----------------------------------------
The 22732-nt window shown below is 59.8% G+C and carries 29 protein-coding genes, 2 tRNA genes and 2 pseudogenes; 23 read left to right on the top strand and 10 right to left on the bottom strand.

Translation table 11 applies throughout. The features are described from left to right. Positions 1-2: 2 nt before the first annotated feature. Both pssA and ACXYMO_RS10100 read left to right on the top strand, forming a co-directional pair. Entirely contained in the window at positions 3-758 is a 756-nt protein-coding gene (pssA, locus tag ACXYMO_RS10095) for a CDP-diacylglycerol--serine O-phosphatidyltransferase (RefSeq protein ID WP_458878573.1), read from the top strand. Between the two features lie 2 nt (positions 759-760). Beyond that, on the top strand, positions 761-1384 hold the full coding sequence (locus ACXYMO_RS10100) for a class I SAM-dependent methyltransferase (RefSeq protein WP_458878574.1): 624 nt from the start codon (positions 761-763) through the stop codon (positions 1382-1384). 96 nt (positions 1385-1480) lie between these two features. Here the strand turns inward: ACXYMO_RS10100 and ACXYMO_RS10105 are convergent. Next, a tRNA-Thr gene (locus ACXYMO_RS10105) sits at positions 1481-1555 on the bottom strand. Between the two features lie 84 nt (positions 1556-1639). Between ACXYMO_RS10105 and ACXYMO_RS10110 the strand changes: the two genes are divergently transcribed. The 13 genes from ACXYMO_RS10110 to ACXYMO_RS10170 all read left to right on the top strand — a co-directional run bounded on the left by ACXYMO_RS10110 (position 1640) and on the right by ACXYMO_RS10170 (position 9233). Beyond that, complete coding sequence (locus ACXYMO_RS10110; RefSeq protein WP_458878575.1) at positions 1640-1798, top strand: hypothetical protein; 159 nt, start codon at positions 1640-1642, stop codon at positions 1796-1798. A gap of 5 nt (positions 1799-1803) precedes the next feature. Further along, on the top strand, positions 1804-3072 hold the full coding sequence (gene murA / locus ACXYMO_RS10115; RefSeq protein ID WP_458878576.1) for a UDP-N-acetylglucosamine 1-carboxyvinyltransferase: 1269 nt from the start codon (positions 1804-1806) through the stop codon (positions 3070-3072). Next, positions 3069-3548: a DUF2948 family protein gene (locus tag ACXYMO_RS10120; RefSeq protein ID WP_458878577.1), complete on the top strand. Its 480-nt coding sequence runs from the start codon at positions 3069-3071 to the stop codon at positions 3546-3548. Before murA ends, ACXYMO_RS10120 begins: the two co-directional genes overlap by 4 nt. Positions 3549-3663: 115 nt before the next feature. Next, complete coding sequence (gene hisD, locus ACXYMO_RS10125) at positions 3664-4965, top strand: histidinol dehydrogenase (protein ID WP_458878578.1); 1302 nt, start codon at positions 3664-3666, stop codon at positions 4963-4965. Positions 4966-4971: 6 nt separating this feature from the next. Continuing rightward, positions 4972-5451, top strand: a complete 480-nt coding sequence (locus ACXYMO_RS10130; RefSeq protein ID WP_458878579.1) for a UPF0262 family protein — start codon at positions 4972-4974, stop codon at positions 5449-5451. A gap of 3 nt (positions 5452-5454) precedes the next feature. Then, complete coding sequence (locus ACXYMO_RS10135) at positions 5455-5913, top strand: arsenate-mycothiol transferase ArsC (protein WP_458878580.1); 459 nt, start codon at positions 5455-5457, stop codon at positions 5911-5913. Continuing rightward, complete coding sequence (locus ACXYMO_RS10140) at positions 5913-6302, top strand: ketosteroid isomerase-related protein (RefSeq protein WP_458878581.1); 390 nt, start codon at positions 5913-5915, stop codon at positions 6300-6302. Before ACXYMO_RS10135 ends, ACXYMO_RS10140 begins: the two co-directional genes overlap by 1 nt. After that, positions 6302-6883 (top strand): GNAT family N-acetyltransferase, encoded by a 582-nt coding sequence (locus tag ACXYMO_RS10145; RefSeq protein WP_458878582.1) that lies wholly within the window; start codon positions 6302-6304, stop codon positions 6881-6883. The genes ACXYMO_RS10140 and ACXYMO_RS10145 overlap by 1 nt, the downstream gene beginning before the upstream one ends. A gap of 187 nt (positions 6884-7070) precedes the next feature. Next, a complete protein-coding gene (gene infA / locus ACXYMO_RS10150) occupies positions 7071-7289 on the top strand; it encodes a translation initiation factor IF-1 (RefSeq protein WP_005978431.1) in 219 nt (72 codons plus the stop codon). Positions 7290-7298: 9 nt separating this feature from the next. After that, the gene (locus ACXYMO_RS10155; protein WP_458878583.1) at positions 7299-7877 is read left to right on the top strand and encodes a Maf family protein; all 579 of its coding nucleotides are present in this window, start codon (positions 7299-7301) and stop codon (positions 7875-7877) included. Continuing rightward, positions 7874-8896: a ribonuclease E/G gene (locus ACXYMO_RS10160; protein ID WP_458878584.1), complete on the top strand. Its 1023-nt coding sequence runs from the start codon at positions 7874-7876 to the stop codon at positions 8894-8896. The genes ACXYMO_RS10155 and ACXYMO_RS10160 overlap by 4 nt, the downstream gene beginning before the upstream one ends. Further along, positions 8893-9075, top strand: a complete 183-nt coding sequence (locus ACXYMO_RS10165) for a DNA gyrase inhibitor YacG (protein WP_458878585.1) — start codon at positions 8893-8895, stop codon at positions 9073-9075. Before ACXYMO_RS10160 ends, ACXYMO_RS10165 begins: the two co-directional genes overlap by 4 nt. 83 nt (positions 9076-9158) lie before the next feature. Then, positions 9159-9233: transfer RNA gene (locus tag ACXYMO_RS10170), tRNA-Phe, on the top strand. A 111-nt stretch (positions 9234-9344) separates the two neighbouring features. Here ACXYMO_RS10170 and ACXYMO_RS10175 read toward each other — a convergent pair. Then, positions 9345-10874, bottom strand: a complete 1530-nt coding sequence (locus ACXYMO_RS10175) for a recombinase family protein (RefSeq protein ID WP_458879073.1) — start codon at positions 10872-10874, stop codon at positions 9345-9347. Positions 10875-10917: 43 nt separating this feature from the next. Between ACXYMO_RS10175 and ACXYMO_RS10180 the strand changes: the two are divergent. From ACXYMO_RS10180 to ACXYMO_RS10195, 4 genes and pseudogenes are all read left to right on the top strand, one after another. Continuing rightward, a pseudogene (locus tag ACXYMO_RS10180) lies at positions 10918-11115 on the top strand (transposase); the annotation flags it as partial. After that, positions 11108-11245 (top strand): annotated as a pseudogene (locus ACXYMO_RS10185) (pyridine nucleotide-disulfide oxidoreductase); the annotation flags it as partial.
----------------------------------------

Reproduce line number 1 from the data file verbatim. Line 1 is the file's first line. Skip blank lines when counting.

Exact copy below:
The 22732-nt window shown below is 59.8% G+C and carries 29 protein-coding genes, 2 tRNA genes and 2 pseudogenes; 23 read left to right on the top strand and 10 right to left on the bottom strand.